— Roughly two decades before she was elected to Congress, Rep. Cori Bush of Missouri lived in a Ford Explorer with her then-husband and two young children after the family had been evicted. For her, the fight to extend the federal eviction moratorium was personal.

— Gov. Gavin Newsom and his allies have raised more than $51 million to fight the attempt to recall him, more than twice as much as every major Republican candidate and pro-recall committee combined, according to new fundraising disclosure reports.

— The Supreme Court is viewed favorably by a majority of Americans, including equal numbers of Democrats and Republicans, according to a nationwide poll conducted last month by the Marquette University Law School.

Sign up early for our California Politics newsletter, coming in August, to get the best of The Times’ state politics reporting, including full coverage of the recall election and the latest action in Sacramento.


— Hollywood-backed animal rescuer Marc Ching has pleaded no contest to practicing veterinary medicine without a license in a case brought after a Times investigation exposed disturbing practices at his pet store and charity.


— California water regulators took unprecedented action this week, passing an emergency regulation that will bar thousands of Californians from diverting stream and river water as the drought worsens.

— A Valley Village woman has sued the city of Los Angeles, saying she was struck by a car after venturing into a Hollywood street where a homeless encampment was blocking city sidewalks.

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— An overloaded van carrying about 25 passengers crashed on a remote south Texas highway, killing at least 10 people and injuring more than a dozen others, authorities said.

— As the world staggers through another summer of extreme weather, experts are noticing something different: 2021′s onslaught is hitting harder and in places that have been spared global warming’s wrath in the past.

— What alcohol ban? Booze is free-flowing in Tokyo during the Olympics, despite a pandemic prohibition.

— For 50 years, dozens of white, 157-foot-tall cylinders presided over Beirut’s port — landmarks in a city that had lost many of them. A year ago, the third-largest non-nuclear explosion in history turned the silos into monuments of despair.



— Hollywood’s strict safety protocols are being tested as the COVID-19 Delta variant rips through Los Angeles. Several TV and film productions have reported virus outbreaks and some have been forced to pause shoots, including Fox’s “The Masked Singer.”

— How do you build and sustain a career as a special-effects artist in the rapidly evolving entertainment industry? We asked experts for their advice.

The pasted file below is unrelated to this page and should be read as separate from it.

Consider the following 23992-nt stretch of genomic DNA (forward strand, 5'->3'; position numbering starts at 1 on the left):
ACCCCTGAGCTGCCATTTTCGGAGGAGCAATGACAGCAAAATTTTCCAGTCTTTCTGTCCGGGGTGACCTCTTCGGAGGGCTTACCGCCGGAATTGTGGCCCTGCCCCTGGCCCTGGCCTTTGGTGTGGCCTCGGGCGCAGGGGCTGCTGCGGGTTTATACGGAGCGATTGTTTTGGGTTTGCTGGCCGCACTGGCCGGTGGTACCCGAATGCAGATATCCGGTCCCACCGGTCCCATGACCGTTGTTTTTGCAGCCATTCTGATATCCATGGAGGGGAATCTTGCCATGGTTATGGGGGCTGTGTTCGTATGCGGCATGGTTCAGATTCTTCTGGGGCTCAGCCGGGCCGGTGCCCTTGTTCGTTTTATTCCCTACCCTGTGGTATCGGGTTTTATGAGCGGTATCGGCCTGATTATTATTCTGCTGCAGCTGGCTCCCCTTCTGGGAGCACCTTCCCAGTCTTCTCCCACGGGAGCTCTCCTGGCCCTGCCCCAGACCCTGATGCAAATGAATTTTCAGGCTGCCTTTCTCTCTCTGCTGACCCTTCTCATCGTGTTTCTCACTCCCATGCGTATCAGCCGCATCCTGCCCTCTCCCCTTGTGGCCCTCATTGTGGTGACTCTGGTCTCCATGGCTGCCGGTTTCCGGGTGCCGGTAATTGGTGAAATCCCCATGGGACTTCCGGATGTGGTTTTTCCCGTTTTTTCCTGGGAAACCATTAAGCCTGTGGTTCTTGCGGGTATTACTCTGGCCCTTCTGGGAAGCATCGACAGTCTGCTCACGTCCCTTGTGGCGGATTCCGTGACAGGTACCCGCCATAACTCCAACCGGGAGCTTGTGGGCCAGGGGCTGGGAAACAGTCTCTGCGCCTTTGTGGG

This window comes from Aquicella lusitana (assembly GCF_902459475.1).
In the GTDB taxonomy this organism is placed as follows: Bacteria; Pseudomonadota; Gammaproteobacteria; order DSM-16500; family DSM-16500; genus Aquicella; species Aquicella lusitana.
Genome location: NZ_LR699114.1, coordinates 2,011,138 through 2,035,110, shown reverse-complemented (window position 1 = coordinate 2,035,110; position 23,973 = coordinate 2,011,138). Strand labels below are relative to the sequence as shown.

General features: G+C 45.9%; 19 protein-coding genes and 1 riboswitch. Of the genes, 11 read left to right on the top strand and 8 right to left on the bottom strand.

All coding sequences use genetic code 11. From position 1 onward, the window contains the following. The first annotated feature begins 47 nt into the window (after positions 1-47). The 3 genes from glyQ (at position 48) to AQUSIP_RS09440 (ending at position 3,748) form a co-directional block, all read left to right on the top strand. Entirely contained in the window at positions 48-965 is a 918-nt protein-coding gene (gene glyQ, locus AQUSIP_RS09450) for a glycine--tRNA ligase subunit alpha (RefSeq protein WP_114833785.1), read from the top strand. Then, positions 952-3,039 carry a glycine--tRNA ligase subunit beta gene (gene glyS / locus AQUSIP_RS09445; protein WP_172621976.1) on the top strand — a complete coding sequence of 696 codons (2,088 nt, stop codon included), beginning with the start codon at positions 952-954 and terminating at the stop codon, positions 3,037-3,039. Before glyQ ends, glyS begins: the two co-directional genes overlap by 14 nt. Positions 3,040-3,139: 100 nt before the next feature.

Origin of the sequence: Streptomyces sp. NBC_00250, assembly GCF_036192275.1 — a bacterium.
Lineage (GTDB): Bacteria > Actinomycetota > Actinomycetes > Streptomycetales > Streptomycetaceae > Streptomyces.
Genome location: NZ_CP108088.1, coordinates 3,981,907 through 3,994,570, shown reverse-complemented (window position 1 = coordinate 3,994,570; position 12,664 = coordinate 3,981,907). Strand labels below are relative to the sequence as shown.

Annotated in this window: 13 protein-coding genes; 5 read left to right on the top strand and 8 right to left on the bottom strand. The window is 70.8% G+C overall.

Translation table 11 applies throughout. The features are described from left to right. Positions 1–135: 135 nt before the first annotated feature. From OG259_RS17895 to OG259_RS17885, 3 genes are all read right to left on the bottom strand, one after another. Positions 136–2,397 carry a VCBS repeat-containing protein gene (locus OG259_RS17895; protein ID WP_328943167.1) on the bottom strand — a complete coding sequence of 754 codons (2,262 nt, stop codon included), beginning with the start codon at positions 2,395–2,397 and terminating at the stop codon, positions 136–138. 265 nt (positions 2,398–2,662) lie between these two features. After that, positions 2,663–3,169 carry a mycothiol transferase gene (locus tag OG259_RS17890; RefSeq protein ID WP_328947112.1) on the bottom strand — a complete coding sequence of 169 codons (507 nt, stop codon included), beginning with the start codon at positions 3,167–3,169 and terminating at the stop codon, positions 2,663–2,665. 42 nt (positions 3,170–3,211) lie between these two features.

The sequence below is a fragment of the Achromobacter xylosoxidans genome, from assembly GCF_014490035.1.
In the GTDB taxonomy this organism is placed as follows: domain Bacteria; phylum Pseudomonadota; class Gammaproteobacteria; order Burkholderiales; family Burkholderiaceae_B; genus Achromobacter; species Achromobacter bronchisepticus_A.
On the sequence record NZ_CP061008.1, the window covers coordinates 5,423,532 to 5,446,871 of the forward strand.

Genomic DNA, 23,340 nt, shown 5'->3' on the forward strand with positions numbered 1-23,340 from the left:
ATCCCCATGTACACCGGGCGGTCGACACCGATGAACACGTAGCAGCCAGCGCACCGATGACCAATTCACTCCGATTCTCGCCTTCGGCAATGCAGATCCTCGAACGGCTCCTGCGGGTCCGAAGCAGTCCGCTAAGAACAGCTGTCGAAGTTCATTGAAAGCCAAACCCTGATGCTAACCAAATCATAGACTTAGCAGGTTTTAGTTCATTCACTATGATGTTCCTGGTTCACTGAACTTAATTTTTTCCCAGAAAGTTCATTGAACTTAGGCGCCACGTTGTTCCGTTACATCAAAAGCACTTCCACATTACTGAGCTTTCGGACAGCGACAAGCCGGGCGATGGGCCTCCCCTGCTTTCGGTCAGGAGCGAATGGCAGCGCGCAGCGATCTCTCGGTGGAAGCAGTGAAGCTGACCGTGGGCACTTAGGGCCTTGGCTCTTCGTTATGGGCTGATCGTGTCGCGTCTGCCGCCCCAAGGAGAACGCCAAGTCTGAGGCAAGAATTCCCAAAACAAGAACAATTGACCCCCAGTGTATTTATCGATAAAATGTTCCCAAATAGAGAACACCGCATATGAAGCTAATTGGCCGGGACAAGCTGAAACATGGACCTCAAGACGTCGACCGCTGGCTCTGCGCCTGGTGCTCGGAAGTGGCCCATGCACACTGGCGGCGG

— Streamer Acorn TV is an Anglophile favorite, but can it help AMC Networks compete with Netflix?

— Casting director David Rubin was reelected president of the Academy of Motion Picture Arts and Sciences by the organization’s board of governors, the academy announced.


YouTube Theater, a 6,000-seat arena next to SoFi Stadium in Hollywood Park, opens this month, marking the internet video giant’s further expansion into live events.

— A time bomb has been ticking at Oakland-based Kaiser Permanente — an accumulation of allegations that the giant health plan systematically defrauded Medicare. But it’s not just Kaiser: the indications are that Medicare Advantage is profoundly infected with fraud, writes columnist Michael Hiltzik.



— The U.S. men’s water polo team is in a position to improve on its 10th-place finish at the Rio Olympics, but the team still isn’t where it wants to be.

— Lawyers for Dodgers pitcher Trevor Bauer on Tuesday attempted to counter a woman’s accusation that Bauer sexually assaulted her by releasing text messages the woman exchanged with Bauer and others. But the messages also discuss the injuries the woman said she received at Bauer’s hand.

Get the latest news from Tokyo with our Olympics live blog and the Sports Report newsletter.

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— It certainly feels like a reach to call the planned Obama party an outrageous superspreader event when tens of thousands of people are cramming into music festivals such as Lollapalooza. But then, the organizers of music festivals aren’t the folks who advocated stay-home orders, bans on gatherings and mask mandates, writes Jon Healey.

— The United Teachers Los Angeles leadership is poised to vote on a resolution to support the boycott movement against Israel. It’s the wrong hill for California educators, writes The Times’ editorial board.


Rihanna is now worth $1.7 billion, Forbes estimates—making her the wealthiest female musician in the world and second only to Oprah Winfrey as the richest female entertainer. But it’s not her music that’s made her so wealthy. (Forbes)


— A Massachusetts couple ran a website about e-commerce and found themselves the target of a bizarre harassment campaign directed by senior executives at eBay. They’re finally telling their side of the story. (Boston Globe)

Emotional tears are uniquely human — no other species cries when it’s sad. There is remarkably little consensus about its purpose. (Vice)


The Los Angeles City College swap meet, which was on the verge of shutting down after pandemic-related losses, will remain open as new management takes over.

For more than two decades, the weekend swap meet has taken place at a parking lot on the community college campus in East Hollywood. It provides crucial business for vendors and revenue for student scholarships, and affordable shopping for low-income residents. This past Sunday was expected to be its last day. But LACC Swap, a company started by L.A. events producer Philip Dane, is taking over the swap meet.

Eiliana German, right, has been selling clothing at the Los Angeles City College swap meet for 20 years.
(Francine Orr / Los Angeles Times)

Today’s newsletter was curated by Daric L. Cottingham and Laura Blasey. Comments or ideas? Email us at